These are the three individuals I shall never forget during my lifetime for their outstanding contribution to the Ginanic tradition.
“Meritocracy” Mawlana Hazar Imam once observed, “is not only limited to intellectual endeavours.” Mukhi Alidina Jamal, Alwaez Shamshuddin Bandali Haji and Dr. Allaudin Daya were meritocratic individuals in their own right who, through their inspiring singing raised the spirit of the Jamat, and have immensely contributed to the Jamats’ increased love for the Imam of the Time. To these three, I would like to add the name of Dr. Hafiz Jamal whom I used to hear reciting the verses of Anant Akhado in Ottawa. He is an outstanding Ginan reciter and an absolute joy to listen to.
I have been able to access the recitations of Anant Akhado by Shamshuddin Bandali Haji on the website of Ginan Central. Here are two tracks consisting of several verses from the Ginan:
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May the souls of Mukhi Alidina Jamal and Alwaez Shamshuddin Haji rest in peace and as for Dr. Allaudin Daya, I sincerely hope to hear him at least once during the coming years. I also look forward to listening to Dr. Hafiz Jamal.
We invite you to share your thoughts about Alidina Jamal, Shamshu Bandali Haji and Allaudin Daya as well as many others like them whom you know for their outstanding Ginan recitations.
I end this piece with a verse of supplication by Pir Hasan Kabirdin from his Anant Akhado to the Imam of his Time, Mawlana Islam Shah. For Ismailis, each Imam is the same irrespective of his own age or the time he lives in, as he is the bearer of the same Noor (Light) of Imamat.
Ashaji jugpati jugnath Sri Islam Shah
ham man tere umayoji
kayam svami ha(n)sajina raja
ja(m)pudipme shah avo
Ali ana(n)t ana(n)t
Ali anatejo svami shah
anata jo a(n)t tuhi jane ji
Oh Lord Islam Shah, the Lord and the Master of the Age;
My mind (and heart) supplicates to you;
You are the eternal Lord and the King of the soul;
Come to the Indian subcontinent;
Ali You are eternal and unlimited, Ali You are the
Lord of unlimited souls or eternity;
You are the only Knower of the limits of the unlimited.
Date posted: June 7, 2020.
Last updated: July 1, 2020 (photo of Allaudin Daya added)
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Malik Merchant is the founding publisher/editor of Simerg (2009), Barakah (2017) and Simergphotos (2012). A former IT consultant, he now dedicates his time to small family projects and other passionate endeavours such as the publication of this website. He is the eldest son of the Late Alwaez Jehangir Merchant (1928-2018) and Alwaeza Maleksultan Merchant, who both served Ismaili Jamati institutions together for several decades in professional and honorary capacities. His daughter, Nurin Merchant, is a veterinarian. He may be contacted at Simerg@aol.com.
Dr Mohamed Fazal Manji
I was fortunate that I was living in Upanga, when Mr Alidina Jamal was Mukhi. It became very spiritual environment when he recited ginans; the Jamat listened to the ginans in perfect silence. I have known Dr Allaudin Daya since late 1980 and what a gift he has as well. I also would humbly add two other names who came originally from Southern Highlands province of Tanzania. One was Late Sadru Hassanali Bandali (originally from Chunya, Tanzania , then moved to London UK ) who also was in Upanga at the same time as Mukhi Allidina Jamal. The other one was my father’s cousin Late Dr Hassanali Walji (originally from Mbeya Tanzania and then Nairobi). Dr Walji’s son Dr Anil Walji who lives in Edmonton has also followed his dad.
Loved this article. Alidina Jamal was a towering figure. I too have very fond memories of going to Upanga Jamatkhana early to catch his daily recitation of Anant Akhado. I don’t remember hearIng of people complaining that he got vaaro everyday. What mattered then was that his singing set the tone for the first Dua. I recall fondly his outstanding renditions of “Aavo mara saamiraja” and “Kahet surja sambhado Kamala.”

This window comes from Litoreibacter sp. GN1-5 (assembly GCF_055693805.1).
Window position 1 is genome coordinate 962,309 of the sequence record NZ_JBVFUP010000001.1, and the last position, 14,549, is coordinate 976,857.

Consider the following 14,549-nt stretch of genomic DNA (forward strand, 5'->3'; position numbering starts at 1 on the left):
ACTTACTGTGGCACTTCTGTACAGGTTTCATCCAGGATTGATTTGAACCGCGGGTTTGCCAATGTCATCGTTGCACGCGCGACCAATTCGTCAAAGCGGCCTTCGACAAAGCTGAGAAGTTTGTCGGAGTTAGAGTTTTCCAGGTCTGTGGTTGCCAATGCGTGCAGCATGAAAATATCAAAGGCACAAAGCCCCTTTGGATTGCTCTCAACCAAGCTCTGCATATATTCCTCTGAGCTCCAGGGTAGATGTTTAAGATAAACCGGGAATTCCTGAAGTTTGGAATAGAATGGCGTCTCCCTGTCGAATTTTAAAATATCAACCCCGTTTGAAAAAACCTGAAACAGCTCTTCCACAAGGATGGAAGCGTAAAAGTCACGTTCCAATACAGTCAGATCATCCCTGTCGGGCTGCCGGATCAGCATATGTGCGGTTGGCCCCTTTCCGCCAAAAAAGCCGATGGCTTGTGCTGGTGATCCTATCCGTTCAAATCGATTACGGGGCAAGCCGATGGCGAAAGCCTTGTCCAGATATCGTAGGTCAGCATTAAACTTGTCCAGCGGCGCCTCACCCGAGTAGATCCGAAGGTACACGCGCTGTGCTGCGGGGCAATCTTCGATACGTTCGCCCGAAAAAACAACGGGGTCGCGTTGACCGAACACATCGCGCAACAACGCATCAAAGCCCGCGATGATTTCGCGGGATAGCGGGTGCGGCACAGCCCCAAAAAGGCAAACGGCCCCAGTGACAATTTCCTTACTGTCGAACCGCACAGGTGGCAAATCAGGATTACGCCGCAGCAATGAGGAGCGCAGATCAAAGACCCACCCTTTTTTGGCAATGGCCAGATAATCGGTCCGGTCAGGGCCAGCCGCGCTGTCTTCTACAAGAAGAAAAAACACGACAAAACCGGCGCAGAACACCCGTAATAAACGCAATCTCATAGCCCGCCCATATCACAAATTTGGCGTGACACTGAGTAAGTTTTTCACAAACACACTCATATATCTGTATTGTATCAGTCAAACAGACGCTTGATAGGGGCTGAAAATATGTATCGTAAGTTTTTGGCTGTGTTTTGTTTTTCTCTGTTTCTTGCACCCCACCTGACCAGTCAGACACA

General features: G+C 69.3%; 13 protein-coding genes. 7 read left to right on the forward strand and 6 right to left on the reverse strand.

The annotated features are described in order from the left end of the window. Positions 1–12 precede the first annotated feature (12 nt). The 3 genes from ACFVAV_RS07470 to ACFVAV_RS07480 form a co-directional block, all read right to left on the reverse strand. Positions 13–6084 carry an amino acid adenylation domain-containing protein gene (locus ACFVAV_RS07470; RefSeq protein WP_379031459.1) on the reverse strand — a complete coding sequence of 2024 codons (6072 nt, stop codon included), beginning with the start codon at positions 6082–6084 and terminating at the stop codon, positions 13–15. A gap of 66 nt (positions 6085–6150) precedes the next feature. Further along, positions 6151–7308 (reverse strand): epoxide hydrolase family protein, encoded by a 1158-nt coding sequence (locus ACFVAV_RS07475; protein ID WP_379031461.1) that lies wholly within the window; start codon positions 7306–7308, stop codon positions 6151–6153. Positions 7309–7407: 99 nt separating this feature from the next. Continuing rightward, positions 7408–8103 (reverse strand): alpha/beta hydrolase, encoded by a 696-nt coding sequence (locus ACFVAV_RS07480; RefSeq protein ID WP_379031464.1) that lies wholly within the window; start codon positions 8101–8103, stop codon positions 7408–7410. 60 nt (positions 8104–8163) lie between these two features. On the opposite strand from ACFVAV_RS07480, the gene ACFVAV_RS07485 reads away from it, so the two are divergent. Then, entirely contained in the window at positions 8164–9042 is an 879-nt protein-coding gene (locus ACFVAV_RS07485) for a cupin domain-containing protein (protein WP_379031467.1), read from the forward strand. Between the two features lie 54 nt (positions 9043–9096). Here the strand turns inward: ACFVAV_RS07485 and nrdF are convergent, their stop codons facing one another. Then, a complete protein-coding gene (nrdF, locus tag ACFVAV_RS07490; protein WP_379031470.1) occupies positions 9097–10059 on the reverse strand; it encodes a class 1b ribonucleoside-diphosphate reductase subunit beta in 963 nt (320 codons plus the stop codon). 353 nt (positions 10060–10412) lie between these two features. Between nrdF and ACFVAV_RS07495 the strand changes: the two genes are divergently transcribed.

Ya Ali Madad, Thank you for sharing this ginane “Anant Akaro”. I have a lot of respect for our Pir. Thanks to Pir Hasan Kabirdin we have learned what a spiritual marriage is with our Imam. But I also found a file on YouTube that is the whole ginan. The link is https://www.youtube.com/watch?v=3PJqAVhYfsI
Thank you for your feedback. I highly recommend the work being done by Karim Tharani at the library of the University of Saskatchewan. He has set up an incredible research based resource which also has recitations by more than 100 Ginan reciters of hundreds of Ginans. Please click on http://ginans.usask.ca/. My hats off to Karim for his superb work of a very high standard.
Excellent piece and information. Appreciate the inclusion of audio clips.
I would like to humbly add the names of two people who had a similar impact upon me with respect to Ginans and their meanings. Many of the Ginans I preferred were those that one did not usually hear during regular evening Jamatkhana ceremonies. They naturally sang the more common Ginans, and these individuals were most sought after for ‘varas’.
The two people I’m referring to are late Dr. Alwaez Hassanali Walji of Nairobi and his then younger protege, Shaffique Rawji.
Shaffique now resides in Calgary and has freely given his voice on hundreds of CD’s of Ginans and their meaning (this is done privately and not instead of the Tariqa boards publications). Indeed, I’m not even sure he shares his CDs today.
I have over 100 of Shaffique’s CD’s. When we were new to Bullard, Texas, some 30 years ago (no other Ismailis within 80 miles ), Shaffique’s CD recitations gave us comfort, offered continuity in the practice of our faith and still remain of great importance and reverence to us. Today, there is an extension of the Plano, Texas, Jamatkhana in the area and some 30 Ismailis gather, before Covid-19 restrictions temporarily shut the place.
If anyone has the interest they should try to get a hold of Shaffique’s CDs or listen to him sing a variety of Ginans in person – there is no adding or changing of original words or the intended raag.
Thank you for your feedback. I was able to trace Shaffique Rawji’s recitation of Anant Akhado on youtube at https://www.youtube.com/watch?v=O93AgUy3Ems.
Living in Dar es Salaam, I got the opportunity to listen to Mukhisaheb Alidina Jamal and Dr Alaudin Daya. They were excellent reciters. As for the Late Alwaez Shamshu Bandali Haji, who happen to be my mama, I got to listen to his Ginans through his tapes. I would consider all three as legendary reciters.
I am just curious to know where does Dr Alaudin Daya resides. The last time I heard Dr Daya recite a Ginan was in 1976.
Thank you for your feedback. I will try and reach out to Dr. Daya and ask him to contact you at the email address you have provided.
With best wishes and Ya Ali Madad